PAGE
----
Inderscience Publishers
Source:Eurekalert

Related medicine news :

1. Nausea and speeding heart can be signs of flu in pregnant women
2. Alzheimers Foundation of America Applauds Social Security for Speeding Disability Benefits for Early-Onset Alzheimers Disease
3. New glaucoma test allows earlier, more accurate detection
4. Boston University School of Medicine awarded grants to improve early detection of lung cancer
5. New tool in the early detection of bowel disease
6. NIH study suggests that early detection is possible for prion diseases
7. Noninvasive Glaucoma Test Might Speed Up Detection
8. Brains Error-Detection System Demystified
9. Portable breast scanner allows cancer detection in the blink of an eye
10. New Tumor Marker May Improve Cancer Detection: Study
11. Colonoscopy technique increases polyp detection in far reaches of right colon
Post Your Comments:
*Name:
*Comment:
*Email:
(Date:10/13/2017)... ... ... The American Board of Family Medicine's (ABFM) Board of Directors has selected ... Dr. James C. Puffer upon his retirement. Dr. Newton will serve in the position ... the end of 2018. Upon assuming the role of President and CEO on January ...
(Date:10/13/2017)... Shelton, CT (PRWEB) , ... October 13, 2017 , ... ... and long-term care services, staged a mock evacuation of the facility as part of ... Department, Shelton Fire Department, Echo Hose EMS and Shelton City Emergency Manager, as well ...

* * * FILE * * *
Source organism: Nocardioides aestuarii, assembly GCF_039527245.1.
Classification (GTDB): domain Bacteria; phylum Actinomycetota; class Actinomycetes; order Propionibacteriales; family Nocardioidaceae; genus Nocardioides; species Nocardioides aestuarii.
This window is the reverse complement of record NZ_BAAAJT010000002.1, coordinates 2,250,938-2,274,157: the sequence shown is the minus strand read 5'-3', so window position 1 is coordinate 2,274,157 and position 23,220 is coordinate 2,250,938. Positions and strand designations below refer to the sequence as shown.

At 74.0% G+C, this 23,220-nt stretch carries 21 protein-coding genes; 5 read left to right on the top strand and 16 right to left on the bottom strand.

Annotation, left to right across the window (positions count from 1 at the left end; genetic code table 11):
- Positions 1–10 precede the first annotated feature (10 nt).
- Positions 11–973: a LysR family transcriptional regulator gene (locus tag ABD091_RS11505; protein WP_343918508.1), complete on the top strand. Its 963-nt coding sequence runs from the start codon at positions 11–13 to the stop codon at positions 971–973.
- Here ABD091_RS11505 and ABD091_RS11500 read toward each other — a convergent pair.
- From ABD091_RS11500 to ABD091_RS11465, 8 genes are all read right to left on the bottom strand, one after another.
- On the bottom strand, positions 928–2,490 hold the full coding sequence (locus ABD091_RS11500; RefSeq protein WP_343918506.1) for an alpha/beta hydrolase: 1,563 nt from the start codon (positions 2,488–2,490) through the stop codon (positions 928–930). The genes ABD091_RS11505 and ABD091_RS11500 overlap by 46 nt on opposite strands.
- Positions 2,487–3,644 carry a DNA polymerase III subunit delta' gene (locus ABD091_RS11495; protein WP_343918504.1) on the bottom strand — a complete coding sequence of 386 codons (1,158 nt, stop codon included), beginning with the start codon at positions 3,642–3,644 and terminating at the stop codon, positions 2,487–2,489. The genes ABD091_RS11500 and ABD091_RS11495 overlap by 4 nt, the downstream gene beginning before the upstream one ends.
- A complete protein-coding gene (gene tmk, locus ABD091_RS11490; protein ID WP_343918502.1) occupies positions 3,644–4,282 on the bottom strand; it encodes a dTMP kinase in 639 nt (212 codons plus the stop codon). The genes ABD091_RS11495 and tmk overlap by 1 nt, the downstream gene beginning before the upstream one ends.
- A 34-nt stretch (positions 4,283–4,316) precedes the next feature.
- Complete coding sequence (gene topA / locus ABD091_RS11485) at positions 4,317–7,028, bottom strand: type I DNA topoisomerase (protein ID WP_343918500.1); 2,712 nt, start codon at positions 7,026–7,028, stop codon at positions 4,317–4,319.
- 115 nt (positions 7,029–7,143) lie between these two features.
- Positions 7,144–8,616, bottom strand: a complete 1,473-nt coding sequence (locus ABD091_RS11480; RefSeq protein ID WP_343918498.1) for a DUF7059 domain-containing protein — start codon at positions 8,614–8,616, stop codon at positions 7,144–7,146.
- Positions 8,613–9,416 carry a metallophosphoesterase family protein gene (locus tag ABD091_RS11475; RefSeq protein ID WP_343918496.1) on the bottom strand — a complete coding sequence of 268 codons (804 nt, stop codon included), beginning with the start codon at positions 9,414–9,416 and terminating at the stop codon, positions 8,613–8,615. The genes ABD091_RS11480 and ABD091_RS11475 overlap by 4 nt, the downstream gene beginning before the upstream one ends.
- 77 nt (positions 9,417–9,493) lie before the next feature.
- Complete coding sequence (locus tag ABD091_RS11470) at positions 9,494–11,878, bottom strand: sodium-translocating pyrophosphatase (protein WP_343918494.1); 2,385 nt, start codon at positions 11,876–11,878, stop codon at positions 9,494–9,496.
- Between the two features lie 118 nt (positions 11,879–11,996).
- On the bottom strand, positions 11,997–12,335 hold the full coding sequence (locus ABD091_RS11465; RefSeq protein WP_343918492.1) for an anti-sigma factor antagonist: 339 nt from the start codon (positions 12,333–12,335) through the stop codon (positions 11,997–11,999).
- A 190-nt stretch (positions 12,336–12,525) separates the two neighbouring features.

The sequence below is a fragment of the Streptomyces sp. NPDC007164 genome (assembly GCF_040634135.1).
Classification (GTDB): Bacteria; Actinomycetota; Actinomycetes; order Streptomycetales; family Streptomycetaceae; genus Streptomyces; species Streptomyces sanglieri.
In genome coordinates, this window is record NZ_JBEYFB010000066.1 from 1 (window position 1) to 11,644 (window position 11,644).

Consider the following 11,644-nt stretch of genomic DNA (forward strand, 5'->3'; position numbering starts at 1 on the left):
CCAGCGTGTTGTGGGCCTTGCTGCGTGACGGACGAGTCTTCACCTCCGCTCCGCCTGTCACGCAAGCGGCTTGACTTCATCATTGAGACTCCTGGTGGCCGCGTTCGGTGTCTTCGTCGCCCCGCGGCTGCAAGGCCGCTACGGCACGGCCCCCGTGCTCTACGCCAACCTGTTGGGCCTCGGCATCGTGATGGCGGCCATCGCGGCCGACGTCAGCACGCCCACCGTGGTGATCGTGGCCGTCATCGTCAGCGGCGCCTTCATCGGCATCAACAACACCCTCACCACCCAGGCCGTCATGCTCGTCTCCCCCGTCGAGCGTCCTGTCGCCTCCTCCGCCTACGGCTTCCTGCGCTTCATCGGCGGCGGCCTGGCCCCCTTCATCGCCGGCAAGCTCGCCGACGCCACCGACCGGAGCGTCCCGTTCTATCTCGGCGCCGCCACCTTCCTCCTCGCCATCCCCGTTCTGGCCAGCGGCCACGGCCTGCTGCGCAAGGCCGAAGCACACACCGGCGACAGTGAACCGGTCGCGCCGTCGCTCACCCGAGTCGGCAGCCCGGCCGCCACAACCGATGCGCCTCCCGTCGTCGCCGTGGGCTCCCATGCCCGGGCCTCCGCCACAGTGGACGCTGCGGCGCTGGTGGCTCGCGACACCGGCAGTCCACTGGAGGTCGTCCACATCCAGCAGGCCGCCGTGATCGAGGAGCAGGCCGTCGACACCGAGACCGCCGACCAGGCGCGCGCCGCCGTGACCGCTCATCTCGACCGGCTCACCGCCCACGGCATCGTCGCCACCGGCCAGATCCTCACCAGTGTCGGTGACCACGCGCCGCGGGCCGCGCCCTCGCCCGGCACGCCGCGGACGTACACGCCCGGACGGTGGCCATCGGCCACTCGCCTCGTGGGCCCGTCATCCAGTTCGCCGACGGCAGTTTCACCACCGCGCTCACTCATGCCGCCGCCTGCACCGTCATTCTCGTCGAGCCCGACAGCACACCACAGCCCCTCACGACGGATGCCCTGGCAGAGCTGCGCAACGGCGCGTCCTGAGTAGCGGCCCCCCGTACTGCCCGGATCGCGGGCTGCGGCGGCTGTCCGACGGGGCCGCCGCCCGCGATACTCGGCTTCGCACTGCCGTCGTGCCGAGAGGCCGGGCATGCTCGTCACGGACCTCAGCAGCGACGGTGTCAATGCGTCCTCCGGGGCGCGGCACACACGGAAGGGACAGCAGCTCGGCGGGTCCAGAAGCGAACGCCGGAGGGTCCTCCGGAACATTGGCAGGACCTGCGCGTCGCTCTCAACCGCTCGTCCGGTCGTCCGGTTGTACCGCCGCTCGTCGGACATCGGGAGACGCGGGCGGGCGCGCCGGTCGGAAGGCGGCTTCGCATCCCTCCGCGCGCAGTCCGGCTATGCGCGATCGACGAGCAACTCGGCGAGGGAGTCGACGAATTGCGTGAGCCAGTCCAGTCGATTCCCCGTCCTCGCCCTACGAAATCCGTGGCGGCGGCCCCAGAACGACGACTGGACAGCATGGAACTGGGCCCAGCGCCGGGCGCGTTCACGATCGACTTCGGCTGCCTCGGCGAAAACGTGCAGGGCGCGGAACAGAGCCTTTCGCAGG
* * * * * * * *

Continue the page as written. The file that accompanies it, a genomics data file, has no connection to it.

(Date:10/13/2017)... ... 13, 2017 , ... Yisrayl Hawkins, Pastor and Overseer at The House of ... popular and least understood books in the Holy Scriptures, Revelation. The Book of Revelation ... scholars for centuries. Many have tossed it off as mere rubbish, but Yisrayl Hawkins ...
(Date:10/12/2017)... ... October 12, 2017 , ... ... healthcare compliance program management, will showcase a range of technology and learning solutions ... Living (NCAL) Convention and Expo to be held October 14–18, 2017 at the ...
(Date:10/12/2017)... Bethesda, MD (PRWEB) , ... October 12, 2017 , ... ... Award of Excellence to Carol Friedman, PhD, FACMI, during the Opening Session of AMIA’s ... 4 – 8. , In honor of Morris F. Collen, a pioneer in the ...
Breaking Medicine News(10 mins):
(Date:9/28/2017)... 28, 2017 Cohen Veterans Bioscience and Early ... of wearable and home sensors for real-time monitoring of ... Foundation, a nonprofit organization focused on disruptive health solutions ... affordable analytical system to record and integrate behavioral, cognitive, ... ...
(Date:9/23/2017)... , Sept. 22, 2017 Janssen Biotech, Inc. ... response letter from the U.S. Food and Drug Administration ... of sirukumab for the treatment of moderately to severely ... additional clinical data are needed to further evaluate the ... severely active RA. ...
(Date:9/18/2017)... Pa. and KALAMAZOO, Mich. , Sept. 18, ... , and OptiMed Specialty Pharmacy of ... to offer a strategic hub service that expedites and ... sought-after personal spirometer, Spiro PD 2.0, and wellness management ... spirometer is a medical device used to measure lung ...
Breaking Medicine Technology: